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Africa: A Biography of the Continent Kindle Edition
|Länge: 816 Seiten||Word Wise: Aktiviert||Sprache: Englisch|
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Although sub-Saharan Africa was a topic of intense interest in the West during the 19th and early 20th Centuries, little of any value has been published about Africa in recent decades, largely due to the depressing performance of liberated African states. Much of what little gets published today is simply self-esteem therapy, like Henry Louis Gates' silly new coffee table book that accompanied his embarrassing PBS miniseries about the supposed architectural treasures of black Africa, although he wasn't actually able to find many.
In contrast, John Reader pulls off the difficult feat of being both highly sympathetic toward black Africans and quite realistic about their relative lack of tangible accomplishments. For example, although Africans' accomplishments in music and personal decoration were outstanding, their architectural achievements (the purported main topic of Gates' documenataries) is neglible. Other than in peripheral regions like Ethiopia and Zanzibar where black Africans came in contact with other races, there are almost zero ruins of any size. The main exception are the tall walls of Great Zimbabwe, but Reader's depiction is much less ecstatic than Gates': Reader says the most amazing thing about Great Zimbabwe is that it's in sub-Saharan Africa. The quality of construction is "poor" -- it's just a lot of local flat stones piled on top of one another. Nor did it require an enormous mobilization of manpower on the scale of the Pyramids -- a contemporary dry wall contractor gave an estimate of 200 men working for one year to build it. In Reader's view, Africa was traditionally too underpopulated and under-urbanized to generate impressive cities in the black heartland. He gives a variety of reasons.Lesen Sie weiter... ›
The book covers African history from archaeology and anthropology through present era. (It stops at the 1994 Rwanda crisis and Mandela's election in South Africa).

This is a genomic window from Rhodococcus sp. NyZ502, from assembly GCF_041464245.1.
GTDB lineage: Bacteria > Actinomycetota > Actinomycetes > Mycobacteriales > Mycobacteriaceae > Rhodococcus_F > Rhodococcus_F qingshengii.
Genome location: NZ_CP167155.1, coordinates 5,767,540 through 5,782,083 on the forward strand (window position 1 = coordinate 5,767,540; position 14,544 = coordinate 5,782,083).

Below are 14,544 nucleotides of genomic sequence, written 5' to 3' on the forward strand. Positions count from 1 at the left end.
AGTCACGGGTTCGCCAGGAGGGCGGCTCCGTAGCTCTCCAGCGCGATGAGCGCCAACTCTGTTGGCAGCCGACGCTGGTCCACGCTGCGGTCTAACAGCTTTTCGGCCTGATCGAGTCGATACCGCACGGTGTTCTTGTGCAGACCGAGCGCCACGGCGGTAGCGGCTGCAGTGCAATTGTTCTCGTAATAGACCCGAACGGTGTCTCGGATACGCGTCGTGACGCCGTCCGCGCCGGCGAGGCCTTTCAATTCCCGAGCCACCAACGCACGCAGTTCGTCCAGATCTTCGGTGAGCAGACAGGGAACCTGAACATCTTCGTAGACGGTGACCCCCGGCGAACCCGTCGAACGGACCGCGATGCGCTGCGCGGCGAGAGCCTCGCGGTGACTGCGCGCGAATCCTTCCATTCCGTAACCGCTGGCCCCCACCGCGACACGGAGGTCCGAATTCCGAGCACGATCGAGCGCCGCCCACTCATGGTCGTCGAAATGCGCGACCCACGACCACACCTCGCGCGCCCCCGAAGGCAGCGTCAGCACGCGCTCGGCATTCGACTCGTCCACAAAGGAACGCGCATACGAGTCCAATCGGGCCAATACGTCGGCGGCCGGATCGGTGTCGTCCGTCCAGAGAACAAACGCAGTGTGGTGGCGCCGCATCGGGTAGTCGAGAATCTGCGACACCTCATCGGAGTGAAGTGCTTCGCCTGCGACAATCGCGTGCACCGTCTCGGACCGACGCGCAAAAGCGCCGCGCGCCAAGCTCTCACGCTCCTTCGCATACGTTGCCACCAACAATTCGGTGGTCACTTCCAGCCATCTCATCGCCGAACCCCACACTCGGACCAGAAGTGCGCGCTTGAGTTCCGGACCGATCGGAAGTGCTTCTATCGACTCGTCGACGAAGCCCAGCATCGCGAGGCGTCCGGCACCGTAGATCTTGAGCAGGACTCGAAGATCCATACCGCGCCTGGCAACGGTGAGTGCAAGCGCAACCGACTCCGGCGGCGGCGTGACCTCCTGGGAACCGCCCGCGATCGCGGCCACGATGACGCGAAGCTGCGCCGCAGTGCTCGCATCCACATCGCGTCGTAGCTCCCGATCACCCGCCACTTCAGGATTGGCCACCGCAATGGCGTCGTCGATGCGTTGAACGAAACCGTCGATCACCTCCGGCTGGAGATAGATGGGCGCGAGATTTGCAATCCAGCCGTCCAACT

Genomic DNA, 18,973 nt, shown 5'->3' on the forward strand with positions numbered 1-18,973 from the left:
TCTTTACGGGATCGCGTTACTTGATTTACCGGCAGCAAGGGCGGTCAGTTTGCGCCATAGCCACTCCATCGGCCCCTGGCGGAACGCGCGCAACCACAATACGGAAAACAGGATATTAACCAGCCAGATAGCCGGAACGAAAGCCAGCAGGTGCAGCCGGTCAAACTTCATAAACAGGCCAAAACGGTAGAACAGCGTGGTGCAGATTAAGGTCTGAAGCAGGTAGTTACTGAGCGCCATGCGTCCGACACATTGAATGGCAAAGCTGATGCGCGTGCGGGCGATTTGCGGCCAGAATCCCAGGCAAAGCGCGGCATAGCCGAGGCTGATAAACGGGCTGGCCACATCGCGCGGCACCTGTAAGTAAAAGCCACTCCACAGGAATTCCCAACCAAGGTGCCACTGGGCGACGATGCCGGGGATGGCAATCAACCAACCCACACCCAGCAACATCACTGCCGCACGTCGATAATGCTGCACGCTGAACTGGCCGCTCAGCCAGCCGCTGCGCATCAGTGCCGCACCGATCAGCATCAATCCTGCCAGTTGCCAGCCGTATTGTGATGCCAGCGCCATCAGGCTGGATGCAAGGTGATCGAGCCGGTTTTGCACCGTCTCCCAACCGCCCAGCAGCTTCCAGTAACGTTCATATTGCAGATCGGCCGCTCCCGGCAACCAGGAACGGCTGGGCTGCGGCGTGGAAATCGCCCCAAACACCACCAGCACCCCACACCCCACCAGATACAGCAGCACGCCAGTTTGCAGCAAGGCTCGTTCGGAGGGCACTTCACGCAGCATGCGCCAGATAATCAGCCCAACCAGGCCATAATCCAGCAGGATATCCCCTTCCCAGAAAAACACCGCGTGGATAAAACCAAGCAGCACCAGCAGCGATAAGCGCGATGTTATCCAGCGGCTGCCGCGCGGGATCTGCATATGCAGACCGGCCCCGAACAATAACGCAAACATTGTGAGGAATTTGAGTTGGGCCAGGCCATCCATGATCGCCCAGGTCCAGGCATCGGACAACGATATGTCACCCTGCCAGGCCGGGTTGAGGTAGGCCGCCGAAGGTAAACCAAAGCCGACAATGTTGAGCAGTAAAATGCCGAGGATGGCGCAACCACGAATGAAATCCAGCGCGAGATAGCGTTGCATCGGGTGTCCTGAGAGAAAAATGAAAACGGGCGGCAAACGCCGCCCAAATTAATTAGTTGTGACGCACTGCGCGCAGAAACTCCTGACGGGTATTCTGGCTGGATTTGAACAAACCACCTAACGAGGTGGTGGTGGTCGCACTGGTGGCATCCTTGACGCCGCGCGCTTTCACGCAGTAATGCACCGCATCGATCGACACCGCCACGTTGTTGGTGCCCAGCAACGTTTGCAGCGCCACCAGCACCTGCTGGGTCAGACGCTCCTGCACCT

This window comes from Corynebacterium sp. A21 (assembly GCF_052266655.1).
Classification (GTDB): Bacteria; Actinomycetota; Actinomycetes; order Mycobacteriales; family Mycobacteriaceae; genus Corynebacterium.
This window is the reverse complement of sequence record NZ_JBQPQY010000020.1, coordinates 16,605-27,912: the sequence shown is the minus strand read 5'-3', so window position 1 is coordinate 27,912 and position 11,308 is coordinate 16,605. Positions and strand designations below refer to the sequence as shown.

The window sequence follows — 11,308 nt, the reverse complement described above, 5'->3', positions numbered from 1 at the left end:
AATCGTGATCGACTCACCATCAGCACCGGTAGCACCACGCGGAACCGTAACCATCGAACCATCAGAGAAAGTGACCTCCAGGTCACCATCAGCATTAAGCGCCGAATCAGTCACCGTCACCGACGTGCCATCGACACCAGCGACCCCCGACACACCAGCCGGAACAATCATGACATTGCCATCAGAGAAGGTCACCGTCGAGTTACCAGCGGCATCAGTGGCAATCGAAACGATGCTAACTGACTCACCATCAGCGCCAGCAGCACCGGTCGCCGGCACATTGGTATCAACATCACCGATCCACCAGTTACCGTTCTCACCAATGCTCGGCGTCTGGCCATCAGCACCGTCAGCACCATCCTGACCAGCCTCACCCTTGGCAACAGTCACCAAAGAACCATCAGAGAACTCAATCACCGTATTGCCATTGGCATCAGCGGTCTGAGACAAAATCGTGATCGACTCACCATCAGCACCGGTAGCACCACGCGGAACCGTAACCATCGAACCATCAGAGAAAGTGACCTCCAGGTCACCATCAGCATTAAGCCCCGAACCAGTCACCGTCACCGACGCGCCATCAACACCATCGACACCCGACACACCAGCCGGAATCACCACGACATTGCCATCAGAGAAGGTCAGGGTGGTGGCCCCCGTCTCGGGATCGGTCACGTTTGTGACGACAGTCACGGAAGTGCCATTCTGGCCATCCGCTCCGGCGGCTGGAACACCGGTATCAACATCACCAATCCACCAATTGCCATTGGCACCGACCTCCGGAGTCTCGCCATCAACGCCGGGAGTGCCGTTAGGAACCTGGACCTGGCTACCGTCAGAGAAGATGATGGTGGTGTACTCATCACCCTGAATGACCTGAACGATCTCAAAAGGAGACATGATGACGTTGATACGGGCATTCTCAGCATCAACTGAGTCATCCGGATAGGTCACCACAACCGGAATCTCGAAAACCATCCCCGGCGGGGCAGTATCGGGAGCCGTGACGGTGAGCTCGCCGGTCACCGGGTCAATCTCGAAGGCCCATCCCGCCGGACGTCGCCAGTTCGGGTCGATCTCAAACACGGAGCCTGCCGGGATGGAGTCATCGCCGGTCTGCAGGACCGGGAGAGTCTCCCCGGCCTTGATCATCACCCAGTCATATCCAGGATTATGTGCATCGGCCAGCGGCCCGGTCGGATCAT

I picked up the book after reading an excellent review in The Economist. I knew very little about African history and reckoned I should know more. I was not disappointed.
John Reader writes clear and concise prose and chooses his words carefully. Each chapter is fairly "portable" and can be read indpendently and, as a bonus, has an abstract at the beginning which help clarify the author's ideas and direction.
The two shortfalls I found were trivial:
1) I find the archaeology and anthropology less interesting than portions which dealt with the Portugese on. That said, I found the subject matter of the first 200 pages a bit dry.
2) It needs more maps inserted in the body of the book, i.e. detailed enough to support some of the texts. The Appendix in the back contains some interesting maps, not in the level of detail necessary to follow some discussions. (E.g. the Congo headwaters and locations of Brazzaville/Leopoldville.)
That said, I found the book worthwhile and have given it to two friends moving to Kenya. They liked it also.
Those looking for a conventional history will be a bit puzzled at first. Reader spends more time talking about the prehistory of Africa and the development of homo sapiens in general than he does about 20th century African events. Nevertheless, the episodes he chooses to focus on are memorable. His description of the slave trade and its effect on the African continent is notable both for its horror and for the unbiased eye he casts on both the Europeans and Africans involved in perpetuating it.
Reader draws upon a huge number of sources for the book (the bibliography is huge) and synthesises them into a lucid narrative, despite the gaps and omissions (nothing much on North Africa, for example). He is especially opinionated about the West's stereotypical image of Africa as a verdant, unspoiled land. Still, he presents a wide variety of information drawn from his voluminous reading, and he always identifies speculation as speculation.
It is impossible in such a short space to do justice to a book that basically defies description. While it focuses on Africa, Reader's book deals with so many subjects, and does it so well, that it will leave you almost breathless.
Die neuesten Kundenrezensionen
Considering the magnitude of his undertaking, Mr Reader did a superb job of covering his subject in nearly every aspect possible. Lesen Sie weiter...Veröffentlicht am 20. Februar 2000 von Atheen
Despite the fact that this book attempts to cover many parts of African history, it does so with a great deal of completeness. Lesen Sie weiter...Veröffentlicht am 11. Februar 2000 von Amazon Customer
The author combined (1) exhaustive research, (2) analysis and sysnthesis of the information and data researched, and (3) a wonderful writing style to produce an extremely... Lesen Sie weiter...Veröffentlicht am 7. Februar 2000 von David H. Fowlkes
I picked this one purely on a whim, because I felt I hadn't learned a darn thing in my school years about the Continent of Africa. This book is a great starter to get you going. Lesen Sie weiter...Am 9. Dezember 1999 veröffentlicht
Is rare to find a book about history that is so gripping. The writer indeed does a wonderful job in keeping you amused and surprised. Lesen Sie weiter...Veröffentlicht am 16. Oktober 1999 von Amazon Customer
Reader's is a journalist's (rather than a historian, geographer, or economist's) take on Africa, with all the pitfalls of that approach. Lesen Sie weiter...Am 11. September 1999 veröffentlicht